There were 'old people's homes' run by the local authority but I never knew anyone who had relatives in them.
Some were ok but others were dreary institutions, full of elderly people who maybe had no children or, who had children that were unable to do the caring for whatever reason.
On the whole, back in those days, my experience was that people stayed in their own homes being supported by local family or, they moved in with family until they died.
Then we come to caring at the other end of the spectrum - babies.
When my sister and I were born, it was the norm to have a mother who stayed at home to look after us.
Mothers who worked were in the minority in the working class town where I grew up.
My mother left her job in the 1950s to have my older sister and remained a 'stay at home mum/mom' throughout our childhoods.
She never did return to the workplace and when I returned from abroad with two children of my own, she was very happy to look after them during school holidays while I worked.
I tried various other options, even having a couple of people live-in, but after coming home unexpectedly one day to find the baby-sitter screaming her head off at my three year old son, I thought better of it and asked her to leave.
Provided you come from a stable loving family, no baby-sitter is going to love your child as much as a grandparent and so I was very lucky that my mum was available to help out.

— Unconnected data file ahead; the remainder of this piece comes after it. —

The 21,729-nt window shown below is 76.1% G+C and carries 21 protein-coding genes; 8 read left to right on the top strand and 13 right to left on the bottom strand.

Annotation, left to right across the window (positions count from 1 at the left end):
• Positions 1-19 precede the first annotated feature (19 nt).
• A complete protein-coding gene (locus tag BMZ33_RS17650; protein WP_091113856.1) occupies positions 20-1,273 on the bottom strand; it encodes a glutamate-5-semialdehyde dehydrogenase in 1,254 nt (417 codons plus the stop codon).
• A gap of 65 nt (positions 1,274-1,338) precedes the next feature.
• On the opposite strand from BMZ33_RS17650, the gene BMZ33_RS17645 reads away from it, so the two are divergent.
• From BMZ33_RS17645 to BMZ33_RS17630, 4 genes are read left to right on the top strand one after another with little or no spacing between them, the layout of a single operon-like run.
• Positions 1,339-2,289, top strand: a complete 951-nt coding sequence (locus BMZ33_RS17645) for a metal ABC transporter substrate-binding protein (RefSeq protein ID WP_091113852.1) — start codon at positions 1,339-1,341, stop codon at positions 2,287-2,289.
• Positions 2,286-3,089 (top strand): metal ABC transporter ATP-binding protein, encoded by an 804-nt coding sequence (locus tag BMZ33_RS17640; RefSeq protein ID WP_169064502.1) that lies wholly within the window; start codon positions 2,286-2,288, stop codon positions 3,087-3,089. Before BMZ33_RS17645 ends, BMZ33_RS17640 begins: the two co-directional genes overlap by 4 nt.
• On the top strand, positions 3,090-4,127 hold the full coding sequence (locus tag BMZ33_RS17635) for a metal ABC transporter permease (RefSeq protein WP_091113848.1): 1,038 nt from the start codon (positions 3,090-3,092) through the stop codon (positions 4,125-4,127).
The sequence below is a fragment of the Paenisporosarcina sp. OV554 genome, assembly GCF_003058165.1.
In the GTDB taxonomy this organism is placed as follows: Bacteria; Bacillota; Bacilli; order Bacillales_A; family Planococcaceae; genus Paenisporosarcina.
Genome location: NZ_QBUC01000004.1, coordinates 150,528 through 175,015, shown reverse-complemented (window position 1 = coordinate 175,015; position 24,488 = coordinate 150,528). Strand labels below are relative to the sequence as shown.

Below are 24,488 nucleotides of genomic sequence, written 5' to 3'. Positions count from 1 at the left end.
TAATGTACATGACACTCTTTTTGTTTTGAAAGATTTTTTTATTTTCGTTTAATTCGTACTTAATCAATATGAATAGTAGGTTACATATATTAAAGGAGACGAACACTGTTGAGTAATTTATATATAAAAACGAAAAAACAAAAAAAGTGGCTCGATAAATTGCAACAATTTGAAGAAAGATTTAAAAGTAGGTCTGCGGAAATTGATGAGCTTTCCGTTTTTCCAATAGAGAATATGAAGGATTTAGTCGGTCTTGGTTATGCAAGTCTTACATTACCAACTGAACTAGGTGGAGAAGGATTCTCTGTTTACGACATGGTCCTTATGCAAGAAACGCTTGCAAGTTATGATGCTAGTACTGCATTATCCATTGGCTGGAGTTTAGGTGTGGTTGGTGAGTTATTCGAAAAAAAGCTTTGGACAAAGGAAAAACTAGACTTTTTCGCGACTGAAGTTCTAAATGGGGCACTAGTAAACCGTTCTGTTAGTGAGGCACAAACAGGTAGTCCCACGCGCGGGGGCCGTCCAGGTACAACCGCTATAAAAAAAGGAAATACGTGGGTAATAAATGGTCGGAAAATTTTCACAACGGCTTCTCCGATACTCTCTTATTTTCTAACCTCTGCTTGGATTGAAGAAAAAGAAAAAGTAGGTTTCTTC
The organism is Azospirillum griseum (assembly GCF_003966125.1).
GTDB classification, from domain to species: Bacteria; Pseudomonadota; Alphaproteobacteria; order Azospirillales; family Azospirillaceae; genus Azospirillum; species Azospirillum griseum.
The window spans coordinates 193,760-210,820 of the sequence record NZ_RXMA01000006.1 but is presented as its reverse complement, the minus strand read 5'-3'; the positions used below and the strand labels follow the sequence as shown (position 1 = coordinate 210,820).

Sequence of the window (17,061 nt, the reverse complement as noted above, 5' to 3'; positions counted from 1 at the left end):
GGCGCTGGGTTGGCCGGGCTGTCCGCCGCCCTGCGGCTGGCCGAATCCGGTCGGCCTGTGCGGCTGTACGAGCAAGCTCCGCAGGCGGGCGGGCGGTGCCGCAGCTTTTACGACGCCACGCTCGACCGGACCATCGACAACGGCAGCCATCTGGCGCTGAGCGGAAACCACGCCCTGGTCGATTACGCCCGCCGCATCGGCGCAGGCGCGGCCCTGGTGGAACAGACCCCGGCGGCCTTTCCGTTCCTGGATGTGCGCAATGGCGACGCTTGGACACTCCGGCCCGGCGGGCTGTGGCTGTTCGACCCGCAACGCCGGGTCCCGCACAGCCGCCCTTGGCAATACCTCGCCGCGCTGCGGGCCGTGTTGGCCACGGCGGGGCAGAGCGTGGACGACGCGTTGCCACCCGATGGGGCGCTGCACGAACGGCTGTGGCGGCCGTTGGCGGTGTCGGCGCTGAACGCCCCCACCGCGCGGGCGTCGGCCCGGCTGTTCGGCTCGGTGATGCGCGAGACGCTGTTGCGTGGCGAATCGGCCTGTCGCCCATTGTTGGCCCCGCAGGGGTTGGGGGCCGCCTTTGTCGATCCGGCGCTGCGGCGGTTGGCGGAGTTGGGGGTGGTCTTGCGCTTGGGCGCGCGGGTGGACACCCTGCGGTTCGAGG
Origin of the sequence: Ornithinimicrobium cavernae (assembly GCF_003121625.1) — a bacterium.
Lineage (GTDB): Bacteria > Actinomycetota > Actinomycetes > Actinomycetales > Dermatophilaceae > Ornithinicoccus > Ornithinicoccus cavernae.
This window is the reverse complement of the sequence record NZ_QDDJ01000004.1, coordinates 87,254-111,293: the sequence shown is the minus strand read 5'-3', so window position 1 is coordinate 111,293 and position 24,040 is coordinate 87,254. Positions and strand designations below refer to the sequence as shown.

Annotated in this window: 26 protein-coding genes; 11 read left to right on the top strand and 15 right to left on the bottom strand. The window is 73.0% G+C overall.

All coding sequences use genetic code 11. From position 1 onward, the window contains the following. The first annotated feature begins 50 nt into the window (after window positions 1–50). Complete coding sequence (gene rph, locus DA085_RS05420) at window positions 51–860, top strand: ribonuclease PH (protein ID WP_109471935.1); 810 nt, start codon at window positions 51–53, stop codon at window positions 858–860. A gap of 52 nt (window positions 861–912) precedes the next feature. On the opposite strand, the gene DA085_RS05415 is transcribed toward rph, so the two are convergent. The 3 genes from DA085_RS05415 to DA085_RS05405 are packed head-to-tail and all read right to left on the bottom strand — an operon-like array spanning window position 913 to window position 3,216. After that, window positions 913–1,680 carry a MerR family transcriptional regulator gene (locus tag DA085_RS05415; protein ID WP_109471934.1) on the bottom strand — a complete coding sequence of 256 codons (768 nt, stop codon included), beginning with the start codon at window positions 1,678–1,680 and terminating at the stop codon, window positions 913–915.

Everything was about family back then. We looked after our own. If my family was not able to help, I would not have worked until my children started junior school.
Even the best carers in the world cannot possibly have the bond that we or grandparents and Aunties have with our babies or elders.
So why are we farming those two groups out to strangers to do the caring for us?
When my boys were born back in the 80s, wild horses could not have dragged me away from them for the first three years of their lives. And because of that, we were financially poor.
We relied on one income and money was tight. We had a mortagage on our ramshackle old house, which was paid every month without fail.
We were warm, fed and clothed.
The house was tired and needed updating but we could only afford to get all the structural stuff seen to. The cosmetic refurb did not happen until the kids were grown and I wanted to sell the house.
But that is no longer enough for today's world. We now want perfect houses like show homes, ready to move into.
We want holidays abroad so little Tarquin can learn to ski at age three.
So we shove Tarquin into a nursery at a few months old so we can get out there and earn the money we need to keep up with the perfect families on the DFS sofa adverts.
Tarquin has clothes from Baby Gap, toys from Hamley's and emotions he may never understand.Tarquin has clothes from Baby Gap, toys from Hamley's and emotions he may never understand. Click To Tweet
The tables have turned now. The stigma is on stay at home mums/moms.
This was graphically illustrated to me when a young mum I worked with was having horrific problems with stress.
Both her babies went to nursery at one year old so she could return to work after maternity leave.